Structurally, the wingers will come back to assist but their full-backs are often apt in 1 vs 1 duels and in Lucy Bronze have arguably the best full-back in world football. While the two full-backs will adjust according to the situation, the right-back will tuck in to make it three at the back whilst the left-back will push forward and support any pressing movements with the central midfielders. Lyon most often have most of the possession which means they play with a high defensive line. While there is potential space in behind, it also means Lyon look to win turnovers in midfield. As a result, Bayern Munich will need to use their wingers effectively to run through the channels and in behind their defensive line. Gwinn and Dallmann will be critical to this especially because both Lyon centre-backs are not the quickest. This will place even more emphasis on the full-backs and defensive midfielders to cut off the half-spaces.
The graphic above gives us a theoretical understanding of Lyon’s setup out of possession and how they are likely to try and stop Bayern Munich from pushing down the flanks. In this case, the emphasis will be on Gwinn and Simon to overload Bronze. Assuming Bayern play to the strengths of their two best wide players, they will want to bring Griedge Mbock across to help defend against the overload thus opening up space for Dallmann to glide through. Though, this is where Lyon’s midfield comes into play. When the full-back pushes up in support of the midfielders to press the opposition ball carrier, the remaining Lyon midfielder will look to plug the gap behind the press to block off any potential passing lanes and provide cover between the lines. Between Kumagai and Henry, the closest player will push up towards the ball carrier alongside the full-back and winger to create the pressing situation. The other player will move in to cover while Dzenifier Marozsan will drop into central midfield to fill in the space vacated by the aforementioned midfielder.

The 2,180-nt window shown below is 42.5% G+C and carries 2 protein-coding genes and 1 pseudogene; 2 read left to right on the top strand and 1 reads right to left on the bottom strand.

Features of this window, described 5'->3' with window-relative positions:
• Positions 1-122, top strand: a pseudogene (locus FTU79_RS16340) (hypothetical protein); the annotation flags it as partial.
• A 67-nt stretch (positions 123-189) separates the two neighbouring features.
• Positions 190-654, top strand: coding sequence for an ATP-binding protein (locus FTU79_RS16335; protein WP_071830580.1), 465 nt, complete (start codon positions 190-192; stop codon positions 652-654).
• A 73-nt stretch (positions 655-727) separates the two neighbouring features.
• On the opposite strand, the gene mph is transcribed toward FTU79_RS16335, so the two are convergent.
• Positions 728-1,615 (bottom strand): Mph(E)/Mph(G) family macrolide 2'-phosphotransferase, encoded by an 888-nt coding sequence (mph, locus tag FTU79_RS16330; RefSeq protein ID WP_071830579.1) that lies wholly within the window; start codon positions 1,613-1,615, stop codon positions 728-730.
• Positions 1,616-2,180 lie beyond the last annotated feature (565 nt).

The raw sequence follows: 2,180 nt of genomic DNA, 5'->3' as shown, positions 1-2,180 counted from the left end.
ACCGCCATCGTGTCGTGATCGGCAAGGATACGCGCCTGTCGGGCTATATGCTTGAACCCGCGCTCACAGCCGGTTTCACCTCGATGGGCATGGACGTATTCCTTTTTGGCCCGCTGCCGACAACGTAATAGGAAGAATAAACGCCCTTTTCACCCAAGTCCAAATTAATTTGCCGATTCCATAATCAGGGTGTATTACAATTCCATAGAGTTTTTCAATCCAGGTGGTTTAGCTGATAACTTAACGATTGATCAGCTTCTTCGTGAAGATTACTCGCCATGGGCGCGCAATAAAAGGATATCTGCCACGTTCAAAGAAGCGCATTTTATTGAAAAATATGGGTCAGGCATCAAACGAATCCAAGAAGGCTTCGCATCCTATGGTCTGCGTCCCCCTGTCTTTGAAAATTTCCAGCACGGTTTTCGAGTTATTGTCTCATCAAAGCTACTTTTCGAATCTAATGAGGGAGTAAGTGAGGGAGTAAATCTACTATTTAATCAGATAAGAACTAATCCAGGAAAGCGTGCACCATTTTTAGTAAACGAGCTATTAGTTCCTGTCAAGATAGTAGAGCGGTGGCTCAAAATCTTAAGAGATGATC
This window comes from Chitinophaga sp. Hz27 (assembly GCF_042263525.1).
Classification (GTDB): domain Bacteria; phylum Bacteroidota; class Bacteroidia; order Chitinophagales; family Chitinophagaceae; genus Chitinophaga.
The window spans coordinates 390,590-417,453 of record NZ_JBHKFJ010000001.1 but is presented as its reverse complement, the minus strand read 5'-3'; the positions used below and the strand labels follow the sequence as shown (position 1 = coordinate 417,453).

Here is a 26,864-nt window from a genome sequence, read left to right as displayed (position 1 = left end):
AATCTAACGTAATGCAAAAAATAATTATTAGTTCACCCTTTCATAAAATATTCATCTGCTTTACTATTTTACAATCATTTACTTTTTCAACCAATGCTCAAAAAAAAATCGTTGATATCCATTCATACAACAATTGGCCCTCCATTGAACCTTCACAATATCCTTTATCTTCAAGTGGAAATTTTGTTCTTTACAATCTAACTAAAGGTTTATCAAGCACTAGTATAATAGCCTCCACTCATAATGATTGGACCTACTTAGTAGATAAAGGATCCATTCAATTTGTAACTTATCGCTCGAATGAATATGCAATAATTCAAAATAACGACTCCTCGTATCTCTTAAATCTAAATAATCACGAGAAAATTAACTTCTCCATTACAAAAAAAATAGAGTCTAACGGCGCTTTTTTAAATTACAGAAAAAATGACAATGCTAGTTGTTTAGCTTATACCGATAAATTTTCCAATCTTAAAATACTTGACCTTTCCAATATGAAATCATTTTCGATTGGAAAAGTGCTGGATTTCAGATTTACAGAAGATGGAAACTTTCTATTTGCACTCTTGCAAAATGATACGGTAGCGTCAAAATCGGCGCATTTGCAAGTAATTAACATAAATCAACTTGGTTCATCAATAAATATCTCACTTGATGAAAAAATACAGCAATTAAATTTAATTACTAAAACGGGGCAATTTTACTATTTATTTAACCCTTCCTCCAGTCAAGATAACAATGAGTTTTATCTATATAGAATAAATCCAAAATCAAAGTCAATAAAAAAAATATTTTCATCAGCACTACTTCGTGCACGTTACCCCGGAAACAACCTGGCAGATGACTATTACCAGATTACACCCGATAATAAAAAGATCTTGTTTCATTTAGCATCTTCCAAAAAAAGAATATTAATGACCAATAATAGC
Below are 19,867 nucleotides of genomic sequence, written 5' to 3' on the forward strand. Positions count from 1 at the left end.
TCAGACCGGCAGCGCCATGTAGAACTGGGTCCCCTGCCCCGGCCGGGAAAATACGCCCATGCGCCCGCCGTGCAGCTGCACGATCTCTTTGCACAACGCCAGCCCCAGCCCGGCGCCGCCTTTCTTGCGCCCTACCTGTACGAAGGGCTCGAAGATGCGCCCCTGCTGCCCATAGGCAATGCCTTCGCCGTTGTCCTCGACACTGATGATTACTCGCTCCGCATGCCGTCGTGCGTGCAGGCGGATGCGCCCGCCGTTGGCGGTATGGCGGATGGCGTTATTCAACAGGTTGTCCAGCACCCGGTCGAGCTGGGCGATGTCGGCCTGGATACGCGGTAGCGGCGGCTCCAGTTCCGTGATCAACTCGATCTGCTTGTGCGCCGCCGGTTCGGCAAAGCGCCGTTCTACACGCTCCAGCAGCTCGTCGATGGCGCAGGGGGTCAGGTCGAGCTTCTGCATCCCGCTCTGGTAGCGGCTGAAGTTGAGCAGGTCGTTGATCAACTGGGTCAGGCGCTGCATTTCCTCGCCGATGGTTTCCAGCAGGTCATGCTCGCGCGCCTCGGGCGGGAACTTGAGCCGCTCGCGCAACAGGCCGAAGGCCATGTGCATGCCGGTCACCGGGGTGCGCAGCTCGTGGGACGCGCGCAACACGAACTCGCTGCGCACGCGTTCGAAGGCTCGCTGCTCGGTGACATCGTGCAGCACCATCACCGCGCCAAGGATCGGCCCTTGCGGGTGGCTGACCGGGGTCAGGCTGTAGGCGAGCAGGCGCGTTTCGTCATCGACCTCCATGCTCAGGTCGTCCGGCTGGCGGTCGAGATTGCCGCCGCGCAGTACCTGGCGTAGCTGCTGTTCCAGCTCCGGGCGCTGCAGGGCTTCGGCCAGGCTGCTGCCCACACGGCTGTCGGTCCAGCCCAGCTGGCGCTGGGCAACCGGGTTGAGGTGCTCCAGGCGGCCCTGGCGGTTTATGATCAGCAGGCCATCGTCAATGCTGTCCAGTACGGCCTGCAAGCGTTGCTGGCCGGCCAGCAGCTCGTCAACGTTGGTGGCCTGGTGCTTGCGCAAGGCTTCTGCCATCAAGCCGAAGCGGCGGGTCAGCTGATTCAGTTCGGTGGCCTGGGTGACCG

Not to mention that if Bayern look to play centrally, Kumagai will slot in between the centre-backs to allow a player to step out and press aggressively whilst having enough bodies in the box. These constant positional rotations give Lyon their ability to close spaces and always have a player over.
Taking a look at both these graphs, we can see that Lyon win most of their balls in midfield (43.7%) with 15.1% and 15.3% coming from the midfield and right-midfield areas. This is likely to continue against Bayern especially with their strength coming from the left.
This example shows a Lyon midfielder looking to win back possession in an intense pressing manner after losing the ball. The Juventus ball carrier is turning as she receives the ball, but the quickness of Lyon’s pressing doesn’t leave her enough time to properly control possession.
Additionally, we can see Bronze stepping up to press the ball receiver with Henry, and Delphine Cascarino coming into support the press. As I alluded to earlier, possession in the wide areas triggers a pressing sequence with the central midfielder and near-sided winger coming into press.
Olympique Lyon’s build-up vs Bayern Munich’s press
In this section, we’ll detail Lyon’s build-up and how their midfield will be used to their attacking advantage despite missing talismanic forward Ada Hegerberg. I will also explain how Bayern’s press could work to put Lyon under pressure.
Before we expand on Lyon’s structure and build-up, let’s detail Bayern’s pressing ideologies and what they might look to do.